The Analects is a collection of teachings that communicate Confucian. The work represents an early Chinese culture and the fundamental principles that constitute its form and content, among which jen plays a significant role. This paper will investigate the concept of goodness in order to demonstrate how the idea of jen is represented in the Analects. The textual analysis of the reading demonstrates that the idea of the embodiment of jen does not develop gradually through the Analects. Instead, jen, which means “being good” and “goodness,” is transcendent to people’s daily experiences. Besides, it is manifested through the rules of conduct and by being a gentlemen, allowing a good man to merge with the sacred jen.
Jen, translated as “goodness,” works as a rule of conduct that adjusts the behavior of individuals on the social level. Goodness may be defined as proper behavior towards parents and elder brothers. It allows interpreting jen as respectfulness of the younger towards the older, focusing on the social hierarchy in both family and society. Hence, to be good means to treat other people appropriately, with the consideration of own position and viewing oneself as a part of the whole. This is the first and the primal level that demonstrates how the idea of jen works through the Analects: the recognition of social hierarchy and respectfulness towards such a custom.
The idea of jen provides practical recommendations towards becoming a gentlemen and a good man on the individual level. Next, being good is possible if one follows certain manners and is not frivolous. Thus, a more concrete level of jen may serve as a guideline for daily life. Taking into account the significance of rituals according to Confucian views, jen entails conducting rituals in a harmonious manner. Apart from adhering to rituals, being a gentleman requires practicing then preaching, not vice versa, as well as an ability to recognize multiple aspects of one thing without logical biases. Therefore, being good involves being intelligent, thoughtful, and critical. Based on the translator’s explanations, to be gentle and to be a gentleman are also manifestations of goodness. The first and most important thing for a gentleman is faithfulness towards superiors, reliability, and refusal from friendship with aliens. Therefore, a gentleman must spend time with those who are like him. Thus, jen is expressed via a sense of belonging to the community, which might be equalized to being faithful and patriotic.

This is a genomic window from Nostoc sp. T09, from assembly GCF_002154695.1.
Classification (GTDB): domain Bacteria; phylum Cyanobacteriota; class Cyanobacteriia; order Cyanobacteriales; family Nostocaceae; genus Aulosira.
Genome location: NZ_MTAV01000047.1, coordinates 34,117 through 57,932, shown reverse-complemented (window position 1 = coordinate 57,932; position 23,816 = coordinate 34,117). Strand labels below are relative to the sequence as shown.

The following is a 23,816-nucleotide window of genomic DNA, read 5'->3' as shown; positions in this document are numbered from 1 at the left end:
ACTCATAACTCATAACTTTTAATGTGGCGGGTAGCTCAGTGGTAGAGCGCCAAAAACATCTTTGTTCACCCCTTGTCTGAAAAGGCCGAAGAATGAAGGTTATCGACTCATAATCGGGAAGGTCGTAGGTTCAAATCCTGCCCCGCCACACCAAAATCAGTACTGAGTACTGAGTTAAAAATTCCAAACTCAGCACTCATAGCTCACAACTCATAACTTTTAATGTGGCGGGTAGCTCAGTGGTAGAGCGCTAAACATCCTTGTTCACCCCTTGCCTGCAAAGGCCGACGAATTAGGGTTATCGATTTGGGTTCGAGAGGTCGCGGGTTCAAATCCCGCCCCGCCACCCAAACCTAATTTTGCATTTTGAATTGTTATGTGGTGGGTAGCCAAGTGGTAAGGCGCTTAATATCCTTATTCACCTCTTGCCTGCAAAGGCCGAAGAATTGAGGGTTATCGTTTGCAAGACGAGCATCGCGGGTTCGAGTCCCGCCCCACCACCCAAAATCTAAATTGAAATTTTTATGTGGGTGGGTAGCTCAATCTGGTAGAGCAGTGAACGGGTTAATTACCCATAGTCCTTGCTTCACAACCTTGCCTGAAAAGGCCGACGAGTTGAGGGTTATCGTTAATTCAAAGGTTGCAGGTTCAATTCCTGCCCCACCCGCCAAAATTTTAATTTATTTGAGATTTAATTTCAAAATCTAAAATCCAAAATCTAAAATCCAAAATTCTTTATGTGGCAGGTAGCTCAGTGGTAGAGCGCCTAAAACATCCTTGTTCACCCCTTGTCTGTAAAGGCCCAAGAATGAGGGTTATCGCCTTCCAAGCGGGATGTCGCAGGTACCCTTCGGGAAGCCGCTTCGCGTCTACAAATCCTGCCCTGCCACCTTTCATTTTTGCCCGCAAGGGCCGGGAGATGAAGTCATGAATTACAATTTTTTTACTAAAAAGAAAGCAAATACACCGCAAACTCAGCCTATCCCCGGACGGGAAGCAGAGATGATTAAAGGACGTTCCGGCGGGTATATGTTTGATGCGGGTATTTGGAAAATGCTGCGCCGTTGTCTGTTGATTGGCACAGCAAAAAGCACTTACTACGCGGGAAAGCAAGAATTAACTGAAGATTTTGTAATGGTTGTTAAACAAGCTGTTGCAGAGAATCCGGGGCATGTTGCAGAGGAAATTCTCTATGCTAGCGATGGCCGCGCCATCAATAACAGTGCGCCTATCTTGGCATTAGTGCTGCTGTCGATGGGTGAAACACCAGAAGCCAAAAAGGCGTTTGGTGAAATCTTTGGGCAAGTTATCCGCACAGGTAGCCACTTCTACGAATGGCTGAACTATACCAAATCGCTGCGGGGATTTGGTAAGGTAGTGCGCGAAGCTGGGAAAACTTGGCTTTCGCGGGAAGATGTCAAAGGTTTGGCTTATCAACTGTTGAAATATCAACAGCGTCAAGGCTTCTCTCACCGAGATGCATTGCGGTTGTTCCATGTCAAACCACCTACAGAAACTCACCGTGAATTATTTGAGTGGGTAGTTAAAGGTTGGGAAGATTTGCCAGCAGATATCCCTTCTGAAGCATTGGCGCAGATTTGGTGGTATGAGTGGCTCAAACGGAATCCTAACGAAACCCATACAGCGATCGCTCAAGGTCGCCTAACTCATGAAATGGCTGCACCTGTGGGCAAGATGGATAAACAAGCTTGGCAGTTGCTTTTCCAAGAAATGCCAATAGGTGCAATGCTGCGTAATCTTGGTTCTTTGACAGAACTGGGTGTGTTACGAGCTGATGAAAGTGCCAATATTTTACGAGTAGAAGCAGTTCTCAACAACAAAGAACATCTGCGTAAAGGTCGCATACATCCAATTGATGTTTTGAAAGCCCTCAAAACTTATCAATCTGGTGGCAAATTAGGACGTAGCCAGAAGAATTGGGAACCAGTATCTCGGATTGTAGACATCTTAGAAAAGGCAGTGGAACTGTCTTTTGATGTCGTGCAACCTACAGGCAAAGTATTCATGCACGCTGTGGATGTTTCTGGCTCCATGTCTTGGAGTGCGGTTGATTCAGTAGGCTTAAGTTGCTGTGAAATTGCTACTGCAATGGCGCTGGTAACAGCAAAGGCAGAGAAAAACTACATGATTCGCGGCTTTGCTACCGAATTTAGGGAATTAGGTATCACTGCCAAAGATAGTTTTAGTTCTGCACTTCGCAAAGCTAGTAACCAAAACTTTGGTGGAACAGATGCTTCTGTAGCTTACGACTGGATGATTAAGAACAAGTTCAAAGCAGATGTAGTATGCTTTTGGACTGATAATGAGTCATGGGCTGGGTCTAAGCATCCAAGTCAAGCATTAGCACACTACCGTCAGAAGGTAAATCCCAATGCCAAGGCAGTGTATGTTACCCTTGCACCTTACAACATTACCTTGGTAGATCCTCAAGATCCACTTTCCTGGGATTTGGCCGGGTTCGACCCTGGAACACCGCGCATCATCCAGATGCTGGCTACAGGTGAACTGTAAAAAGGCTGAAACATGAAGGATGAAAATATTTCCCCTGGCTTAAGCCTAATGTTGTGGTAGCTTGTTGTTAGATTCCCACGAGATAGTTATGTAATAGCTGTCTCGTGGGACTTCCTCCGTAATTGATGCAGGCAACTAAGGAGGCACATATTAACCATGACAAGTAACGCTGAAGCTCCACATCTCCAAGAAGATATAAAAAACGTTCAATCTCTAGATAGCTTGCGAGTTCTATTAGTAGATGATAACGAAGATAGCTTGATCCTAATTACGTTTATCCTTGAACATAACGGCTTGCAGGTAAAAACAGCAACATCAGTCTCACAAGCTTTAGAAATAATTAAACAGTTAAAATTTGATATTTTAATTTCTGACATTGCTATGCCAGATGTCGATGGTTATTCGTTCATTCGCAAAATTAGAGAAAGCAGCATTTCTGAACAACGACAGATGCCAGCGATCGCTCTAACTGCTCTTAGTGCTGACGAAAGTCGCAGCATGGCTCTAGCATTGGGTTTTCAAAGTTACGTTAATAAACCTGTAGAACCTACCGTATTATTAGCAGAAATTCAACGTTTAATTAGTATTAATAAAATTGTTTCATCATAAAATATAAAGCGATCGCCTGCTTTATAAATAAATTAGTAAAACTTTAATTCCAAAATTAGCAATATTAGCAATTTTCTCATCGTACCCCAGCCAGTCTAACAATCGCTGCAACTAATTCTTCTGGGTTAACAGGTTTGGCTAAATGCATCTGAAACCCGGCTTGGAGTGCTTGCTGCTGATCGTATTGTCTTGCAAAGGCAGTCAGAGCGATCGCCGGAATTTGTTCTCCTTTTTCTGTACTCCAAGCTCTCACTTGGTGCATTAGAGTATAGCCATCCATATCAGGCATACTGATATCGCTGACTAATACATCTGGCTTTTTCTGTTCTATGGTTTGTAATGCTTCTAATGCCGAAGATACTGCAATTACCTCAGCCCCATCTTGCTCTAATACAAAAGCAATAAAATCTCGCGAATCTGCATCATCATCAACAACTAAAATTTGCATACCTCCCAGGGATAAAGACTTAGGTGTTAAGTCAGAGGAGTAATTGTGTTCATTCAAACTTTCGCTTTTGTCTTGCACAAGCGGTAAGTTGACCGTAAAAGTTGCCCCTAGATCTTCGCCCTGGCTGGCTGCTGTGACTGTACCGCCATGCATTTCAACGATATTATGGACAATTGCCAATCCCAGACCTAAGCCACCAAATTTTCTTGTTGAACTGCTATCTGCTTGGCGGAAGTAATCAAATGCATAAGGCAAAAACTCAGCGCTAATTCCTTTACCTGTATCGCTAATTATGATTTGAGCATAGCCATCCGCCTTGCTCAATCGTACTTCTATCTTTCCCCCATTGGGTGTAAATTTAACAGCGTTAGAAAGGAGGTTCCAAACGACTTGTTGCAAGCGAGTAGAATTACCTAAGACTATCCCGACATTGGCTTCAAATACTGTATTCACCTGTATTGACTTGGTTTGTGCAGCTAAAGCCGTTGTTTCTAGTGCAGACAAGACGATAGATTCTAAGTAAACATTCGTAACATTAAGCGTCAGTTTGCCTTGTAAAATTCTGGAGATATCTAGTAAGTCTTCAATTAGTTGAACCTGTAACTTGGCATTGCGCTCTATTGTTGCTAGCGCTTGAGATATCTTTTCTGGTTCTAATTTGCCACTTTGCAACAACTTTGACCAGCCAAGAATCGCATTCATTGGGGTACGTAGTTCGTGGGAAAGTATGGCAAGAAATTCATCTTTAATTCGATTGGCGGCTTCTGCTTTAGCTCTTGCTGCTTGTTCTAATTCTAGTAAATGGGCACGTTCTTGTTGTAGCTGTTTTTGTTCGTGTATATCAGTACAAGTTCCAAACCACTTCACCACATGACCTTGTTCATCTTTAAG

The idea of jen involves the sacred, transcendent, and supreme character, though it is not religious as in Abrahamic religions. According to the Analects, jen is transmitted via social norms and precise recommendations to individuals. Though a young man’s duty is to be kind towards everybody, he should seek intimacy in the good. This phrase proves that the good is something outside the sphere of interpersonal relationship, which also means that goodness is not a characteristic that can be found in social relationships. Thus, jen evolves from respectfulness towards the social hierarchy to daily guidelines and, finally, to something that does not belong to the world of social relationships. Thus, jen is a sacred transcendental principle to which people should strive to feel intimacy with. Sanctity should be distinguished from religiousness: jen, or goodness, is treated as sacred, and those who think that it is important do not worship it. The transcendence of jen is developed in the Analects through Book IV. The goodness is the source of neighborhood’s beauty; without goodness people would not be able to endure adversity and enjoy prosperity for long. According to the teachings, goodness is immaterial, transcendent to daily existence; goodness is the supreme source of everything that is manifested as good among people. This argument transcends the nature of jen, making rituals and respectfulness the guidelines for daily life and most honorable characteristics, which are just an embodiment of the sacred Jen. The good is sacred because a good man can rest content with it, as if the part of the good in a man strives to merge with goodness (jen), giving a sense of peacefulness and confidence to a man.
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The textual analysis demonstrates that the idea of jen is manifested in different layers of the human life. On the individual level, the guidelines to be good are provided, while on the social level, the rules of interpersonal behavior are established. People may develop some characteristics of jen and strive to reach it via respectfulness, recognition of social hierarchy, engagement in rituals, and spiritual and intellectual self-improvement. Nevertheless, Jen remains immaterial and transcendent in nature, treated with sanctity and respect.